Q) Broadening Reissue (4.03.14p)

by admin on April 8, 2010 · 8 comments

in Uncategorized

Recent test takers report question #14 from the October 2003 (pm) exam is in the Patent Bar database of tested questions.

14. Mark Twine obtains a patent directed to a machine for manufacturing string. The patent contains a single claim (Claim 1) which recites six claim elements. The entire interest in Twine’s patent is assigned to the S. Clemens String Co., and Twine is available and willing to cooperate with S. Clemens String Co. to file a reissue application. A subsequent reissue application includes Claim 2, which is similar to original Claim 1. However, one of the elements recited in Claim 2 is broader than its counterpart element in the original claim. The remaining five elements are narrower than their respective counterpart elements in the original patent claim. Which of the following scenarios accords with the USPTO rules and the procedures set forth in the MPEP?
(A) The S. Clemens String Co. files the reissue application more than 2 years after the issue date of the original patent application.
(B) The S. Clemens String Co. files the reissue application less than 2 years after the issue date of the original patent but more than 2 years after original application filing date.
(C) Mark Twine files the reissue application less than 2 years after the issue date of the original patent but more than 2 years after original application filing date.
(D) Mark Twine files the reissue application more than 2 years after the issue date of the original patent.
(E) Mark Twine and the S. Clemens String Co. jointly file the reissue application more than 2 years after the issue date of the original patent.



ANSWER: (C) is the most correct answer. Answers (A), (D) and (E) are incorrect because a broadening reissue application must be filed within two years of issuance of the original patent. 35 U.S.C. § 251; MPEP § 1412.03. Answer (B) is incorrect because the assignee may not file a broadening reissue application. MPEP § 706.03(x).

{ 7 comments… read them below or add one }

1 Chemist62No Gravatar April 12, 2010 at 12:03 am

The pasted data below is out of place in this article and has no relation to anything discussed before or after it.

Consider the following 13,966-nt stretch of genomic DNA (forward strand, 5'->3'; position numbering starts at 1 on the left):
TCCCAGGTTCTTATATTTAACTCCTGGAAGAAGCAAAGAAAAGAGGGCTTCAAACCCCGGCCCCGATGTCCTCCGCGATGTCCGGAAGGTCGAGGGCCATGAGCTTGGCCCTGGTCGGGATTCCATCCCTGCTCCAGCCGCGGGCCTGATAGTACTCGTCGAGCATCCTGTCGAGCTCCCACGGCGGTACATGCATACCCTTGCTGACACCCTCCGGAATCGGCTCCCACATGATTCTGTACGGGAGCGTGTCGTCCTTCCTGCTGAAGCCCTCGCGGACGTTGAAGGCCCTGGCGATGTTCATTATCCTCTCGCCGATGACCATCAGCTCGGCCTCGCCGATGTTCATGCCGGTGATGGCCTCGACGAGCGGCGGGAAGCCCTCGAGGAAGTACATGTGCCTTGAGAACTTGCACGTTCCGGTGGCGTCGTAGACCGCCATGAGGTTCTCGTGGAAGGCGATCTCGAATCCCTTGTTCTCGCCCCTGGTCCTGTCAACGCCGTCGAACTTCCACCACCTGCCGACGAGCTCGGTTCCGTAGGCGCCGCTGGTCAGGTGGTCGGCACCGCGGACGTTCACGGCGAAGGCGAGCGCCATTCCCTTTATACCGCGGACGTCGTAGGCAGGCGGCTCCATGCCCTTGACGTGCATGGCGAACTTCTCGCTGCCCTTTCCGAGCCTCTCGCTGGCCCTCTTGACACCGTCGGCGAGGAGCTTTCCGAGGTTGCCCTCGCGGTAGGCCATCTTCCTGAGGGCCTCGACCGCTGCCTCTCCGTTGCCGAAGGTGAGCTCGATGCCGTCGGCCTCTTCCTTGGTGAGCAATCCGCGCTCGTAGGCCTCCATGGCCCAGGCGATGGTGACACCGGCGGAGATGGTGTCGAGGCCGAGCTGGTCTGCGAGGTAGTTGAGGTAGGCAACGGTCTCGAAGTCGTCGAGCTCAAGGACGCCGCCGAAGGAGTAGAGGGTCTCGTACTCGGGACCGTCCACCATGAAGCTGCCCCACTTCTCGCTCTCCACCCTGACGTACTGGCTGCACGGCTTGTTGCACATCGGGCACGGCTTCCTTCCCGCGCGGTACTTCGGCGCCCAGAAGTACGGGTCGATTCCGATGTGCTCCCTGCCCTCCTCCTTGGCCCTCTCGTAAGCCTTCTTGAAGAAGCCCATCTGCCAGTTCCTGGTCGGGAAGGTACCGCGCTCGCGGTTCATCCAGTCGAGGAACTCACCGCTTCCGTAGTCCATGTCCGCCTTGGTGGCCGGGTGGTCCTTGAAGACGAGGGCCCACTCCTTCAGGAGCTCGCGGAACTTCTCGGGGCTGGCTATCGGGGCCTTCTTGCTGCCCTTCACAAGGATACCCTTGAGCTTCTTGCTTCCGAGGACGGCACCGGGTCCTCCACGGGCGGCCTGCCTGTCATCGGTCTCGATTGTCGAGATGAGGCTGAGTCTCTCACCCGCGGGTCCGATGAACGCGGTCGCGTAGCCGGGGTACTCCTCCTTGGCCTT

I do not understand this, unless there was a rule change.

37 CFR 1.172. Applicants, assignees.
(a)
A reissue oath must be signed and sworn to or declaration made by the inventor or inventors except as otherwise provided (see §§ 1.42, 1.43, 1.47), and must be accompanied by the written consent of all assignees, if any, owning an undivided interest in the patent, but a reissue oath may be made and sworn to or declaration made by the assignee of the entire interest if the application does not seek to enlarge the scope of the claims of the original patent. All assignees consenting to the reissue must establish their ownership interest in the patent by filing in the reissue application a submission in accordance with the provisions of § 3.73(b) of this chapter.

In the current MPEP E8R4, 706.03x does not contain the line quoted.

Also $1444 states: A lack of signature on a reissue oath/declaration (except as otherwise provided in 37 CFR 1.42, 1.43, and 1.47 and in 37 CFR 1.172) would be considered a lack of compliance with 37 CFR 1.175(a) and result in a rejection, including final rejection, of all the claims on the basis that the reissue oath/declaration is insufficient.

So this means, that if an inventor refuses to sign, the assignee may file a broadened reissue as explained in MPEP E8R4. Yes?

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2 SNo Gravatar April 12, 2010 at 10:53 am

My understanding is that the assignee can only file for a reissue in cases to correct the inventorship.
1481.02:
If an inventor is not available, or refuses, to submit a statement, the assignee of the patent may wish to consider filing a reissue application to correct inventorship, since the inventor’s statement is not required for a non-broadening reissue application to correct inventorship.

To broaden a claim, the inventor needs to file a reissue with the assignee’s consent.
Somebody correct me, pl, if I am wrong.

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3 Chemist62No Gravatar April 12, 2010 at 8:20 pm

I finally found it, non-signing inventor and broadening reissue:

1414.01 Supplemental Reissue Oath/ Declaration [R-3]

III. < SUPPLEMENTAL OATH/DECLARA-TION IN BROADENING REISSUE